Kings turn attention to Game 2 vs. Rangers in Stanley Cup Final

After a thrilling Game 1 win, Kings hit the reset button heading into Game 2 Saturday night at Staples Center.

After a thrilling Game 1 win, Kings hit the reset button heading into Game 2 Saturday night at Staples Center.

EL SEGUNDO, Calif. -- Darryl Sutter and the Los Angeles Kings like to use the word "reset" when talking about the highs and lows of postseason games. Back in the Stanley Cup Final after a one-year hiatus, the team is well aware of the emotions and how to handle them. 

The Kings escaped Game 1 with an overtime win, though it's still unclear whether it was truly an escape or whether it was just a case of the Kings suffering from a hangover from the incredibly exhausting and exhilarating Western Conference Finals. Here are the takeaways from the first game of the 2014 Stanley Cup Final.

The positives

It was easy for the Kings to say they weren't tired during Tuesday's media day when they were still coming off the high of their momentous win. But no one could deny it Wednesday night.

"Guys are not machines," Sutter said. "It was an emotional series against Chicago, Game 7. You play seven games, actually three overtime periods in there, when you add that in there you're close to eight games when it was all said and done. It was tough."

 

 

But the positive takeaway is how the team responded. It became clear early on that New York's speed would need to be contained. Kyle Clifford and Drew Doughty were influential in slowing the Blueshirts down and the Kings forwards played physical in order to wear them out.

"When you're talking about guys with heavy legs, there's also guys that played really well for us," Sutter said. "I think especially Kyle played really well for us, not just because he scored, but he had a lot of energy for the game, played a really good role for us."

The negatives

The Kings have had a habit of giving up odd-man rushes during early games in the series, but the New York forwards showed considerably more speed than the previous three teams L.A. faced in the postseason. The transition game is dangerous and that fast start could have amounted to much more had the Kings failed to find their legs.

"Their best chances came off of their speed," said Kings captain Dustin Brown. "We need to find a way, much like we did against Chicago, in a similar way, (Brandon) Saad in particular gave us trouble in Chicago, he's fast. It's about getting in their way, also managing the puck a lot better than we did."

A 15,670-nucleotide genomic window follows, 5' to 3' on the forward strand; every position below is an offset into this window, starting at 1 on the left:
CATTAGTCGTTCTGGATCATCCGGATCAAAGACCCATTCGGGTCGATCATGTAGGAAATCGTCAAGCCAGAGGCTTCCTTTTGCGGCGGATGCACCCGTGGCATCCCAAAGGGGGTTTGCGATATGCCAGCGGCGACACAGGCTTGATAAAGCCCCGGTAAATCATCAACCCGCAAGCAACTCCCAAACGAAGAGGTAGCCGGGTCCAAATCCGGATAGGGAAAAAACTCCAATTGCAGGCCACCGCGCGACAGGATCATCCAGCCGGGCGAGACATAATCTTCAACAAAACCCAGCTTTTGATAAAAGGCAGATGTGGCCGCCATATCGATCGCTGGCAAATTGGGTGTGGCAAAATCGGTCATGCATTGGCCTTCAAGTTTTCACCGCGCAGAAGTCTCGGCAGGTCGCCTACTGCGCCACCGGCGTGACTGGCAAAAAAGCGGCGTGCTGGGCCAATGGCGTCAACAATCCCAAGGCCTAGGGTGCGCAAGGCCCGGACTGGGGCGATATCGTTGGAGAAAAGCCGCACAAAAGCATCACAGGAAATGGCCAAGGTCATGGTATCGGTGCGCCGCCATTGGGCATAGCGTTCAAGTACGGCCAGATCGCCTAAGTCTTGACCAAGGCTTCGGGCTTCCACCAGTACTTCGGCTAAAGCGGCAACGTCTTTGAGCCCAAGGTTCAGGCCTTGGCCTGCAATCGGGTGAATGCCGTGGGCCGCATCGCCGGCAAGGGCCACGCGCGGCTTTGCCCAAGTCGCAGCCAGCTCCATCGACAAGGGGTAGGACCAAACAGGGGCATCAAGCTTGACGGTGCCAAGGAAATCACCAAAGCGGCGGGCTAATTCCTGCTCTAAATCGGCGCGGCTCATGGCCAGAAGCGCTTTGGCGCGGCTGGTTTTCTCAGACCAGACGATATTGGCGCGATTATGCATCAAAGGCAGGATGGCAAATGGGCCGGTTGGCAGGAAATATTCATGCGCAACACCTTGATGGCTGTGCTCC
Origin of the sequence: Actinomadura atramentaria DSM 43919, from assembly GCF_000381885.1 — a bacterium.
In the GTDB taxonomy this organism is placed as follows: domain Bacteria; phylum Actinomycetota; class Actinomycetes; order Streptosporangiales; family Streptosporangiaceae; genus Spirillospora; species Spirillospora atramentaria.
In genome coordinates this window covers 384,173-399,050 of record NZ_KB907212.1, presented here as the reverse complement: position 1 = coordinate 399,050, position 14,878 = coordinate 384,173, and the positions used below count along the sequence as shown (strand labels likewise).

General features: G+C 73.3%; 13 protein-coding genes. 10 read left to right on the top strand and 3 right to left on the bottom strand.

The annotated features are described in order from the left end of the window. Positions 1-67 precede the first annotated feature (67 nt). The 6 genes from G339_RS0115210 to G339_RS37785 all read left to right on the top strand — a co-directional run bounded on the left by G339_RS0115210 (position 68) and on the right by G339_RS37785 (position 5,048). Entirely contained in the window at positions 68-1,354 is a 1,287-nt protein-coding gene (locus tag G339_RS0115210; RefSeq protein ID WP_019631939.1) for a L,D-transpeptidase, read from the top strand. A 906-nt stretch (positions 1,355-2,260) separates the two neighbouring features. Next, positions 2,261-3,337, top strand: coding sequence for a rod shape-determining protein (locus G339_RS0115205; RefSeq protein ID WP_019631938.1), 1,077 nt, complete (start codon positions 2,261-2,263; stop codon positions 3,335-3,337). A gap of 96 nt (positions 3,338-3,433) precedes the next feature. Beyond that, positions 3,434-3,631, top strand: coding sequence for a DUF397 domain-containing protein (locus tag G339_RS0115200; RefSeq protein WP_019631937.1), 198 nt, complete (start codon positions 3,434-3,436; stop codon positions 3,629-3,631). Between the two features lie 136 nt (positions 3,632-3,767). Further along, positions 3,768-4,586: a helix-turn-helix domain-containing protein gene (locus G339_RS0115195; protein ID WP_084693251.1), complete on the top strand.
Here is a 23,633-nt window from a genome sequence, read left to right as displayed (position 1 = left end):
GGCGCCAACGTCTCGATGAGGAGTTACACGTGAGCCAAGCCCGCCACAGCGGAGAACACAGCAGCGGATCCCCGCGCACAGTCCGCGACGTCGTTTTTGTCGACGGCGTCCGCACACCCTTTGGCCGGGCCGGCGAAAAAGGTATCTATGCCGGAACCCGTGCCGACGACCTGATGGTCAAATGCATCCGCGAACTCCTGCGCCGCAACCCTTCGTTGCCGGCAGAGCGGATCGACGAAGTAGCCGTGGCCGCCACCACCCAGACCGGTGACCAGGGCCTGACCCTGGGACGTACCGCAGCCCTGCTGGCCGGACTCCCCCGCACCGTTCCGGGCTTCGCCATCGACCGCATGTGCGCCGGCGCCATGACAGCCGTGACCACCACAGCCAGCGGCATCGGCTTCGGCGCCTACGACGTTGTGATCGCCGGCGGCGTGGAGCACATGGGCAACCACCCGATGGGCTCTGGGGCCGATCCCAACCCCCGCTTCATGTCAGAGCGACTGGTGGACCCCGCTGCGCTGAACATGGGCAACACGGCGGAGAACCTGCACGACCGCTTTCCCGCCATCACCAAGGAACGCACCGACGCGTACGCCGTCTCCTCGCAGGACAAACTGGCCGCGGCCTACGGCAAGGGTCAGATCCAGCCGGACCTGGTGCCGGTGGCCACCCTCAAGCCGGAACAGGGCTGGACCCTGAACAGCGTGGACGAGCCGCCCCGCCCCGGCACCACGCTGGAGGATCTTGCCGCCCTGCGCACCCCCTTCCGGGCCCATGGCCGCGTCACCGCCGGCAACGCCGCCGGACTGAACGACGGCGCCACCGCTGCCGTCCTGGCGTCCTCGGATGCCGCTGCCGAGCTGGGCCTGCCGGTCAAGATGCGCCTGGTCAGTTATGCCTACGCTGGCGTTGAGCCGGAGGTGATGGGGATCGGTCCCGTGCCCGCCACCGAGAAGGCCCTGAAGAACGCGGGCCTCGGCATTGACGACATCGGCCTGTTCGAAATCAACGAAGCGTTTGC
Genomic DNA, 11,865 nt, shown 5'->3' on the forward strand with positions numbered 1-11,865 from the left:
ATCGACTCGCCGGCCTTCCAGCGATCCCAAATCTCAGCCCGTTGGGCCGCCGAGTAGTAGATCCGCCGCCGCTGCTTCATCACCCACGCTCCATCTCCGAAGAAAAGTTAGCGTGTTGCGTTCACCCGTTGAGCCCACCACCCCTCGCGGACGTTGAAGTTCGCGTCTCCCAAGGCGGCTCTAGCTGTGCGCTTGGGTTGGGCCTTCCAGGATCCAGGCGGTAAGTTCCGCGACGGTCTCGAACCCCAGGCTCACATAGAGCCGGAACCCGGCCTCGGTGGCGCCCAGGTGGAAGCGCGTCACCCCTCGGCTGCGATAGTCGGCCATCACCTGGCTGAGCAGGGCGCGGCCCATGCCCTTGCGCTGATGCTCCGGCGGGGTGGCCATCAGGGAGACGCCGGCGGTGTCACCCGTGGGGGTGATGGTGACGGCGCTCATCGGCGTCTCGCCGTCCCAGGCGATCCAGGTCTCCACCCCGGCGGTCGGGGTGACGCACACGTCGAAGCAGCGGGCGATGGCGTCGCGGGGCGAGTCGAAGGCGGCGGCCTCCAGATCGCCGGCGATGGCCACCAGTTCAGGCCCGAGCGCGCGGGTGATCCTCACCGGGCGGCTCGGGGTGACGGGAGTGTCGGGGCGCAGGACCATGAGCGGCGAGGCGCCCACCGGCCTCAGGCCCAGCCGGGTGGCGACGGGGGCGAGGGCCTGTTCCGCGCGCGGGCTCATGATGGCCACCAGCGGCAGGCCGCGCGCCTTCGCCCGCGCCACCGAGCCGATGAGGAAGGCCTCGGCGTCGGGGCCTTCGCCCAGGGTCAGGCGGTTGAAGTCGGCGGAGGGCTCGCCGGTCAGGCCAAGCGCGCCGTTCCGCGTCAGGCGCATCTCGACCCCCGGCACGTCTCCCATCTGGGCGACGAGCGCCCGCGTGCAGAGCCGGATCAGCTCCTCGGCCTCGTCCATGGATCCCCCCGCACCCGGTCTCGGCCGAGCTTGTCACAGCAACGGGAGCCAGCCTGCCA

Puck management is the key to the Kings' defense-first game, but now the emphasis moves to the neutral zone. 

"I think that can eliminate some of the threat of their speed," Brown said. "They're still going to have pockets and space to do it throughout the game, but where we can limit them is through the neutral zone, forcing them to dump the puck in more."

The atmosphere

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The two biggest cities in the country converged for a battle of coastal supremacy. Currently, the left coast is the best coast as L.A. leads New York 1-0, but the ratings from Wednesday night's game -- a 7.1 -- showed the interest of the cross-country battle and the growth of the sport in both markets.

"I think having the coast-to-€‘coast TV markets in the biggest cities always [gets people] more interested," Brown said. "I think regardless of the sport, when you have two big cities playing each other, the atmosphere and the excitement, the city-wide pride to beat New York or beat L.A., it definitely magnifies the game of hockey."

According to Sutter, residents of the South Bay neighborhoods have always been in touch with the team and the support is something the team has come to count on. 

"I live here in Manhattan Beach, not Los Angeles," he said. "Everybody knows what's going on with the Kings. It's great because it's a small town attitude or small town atmosphere."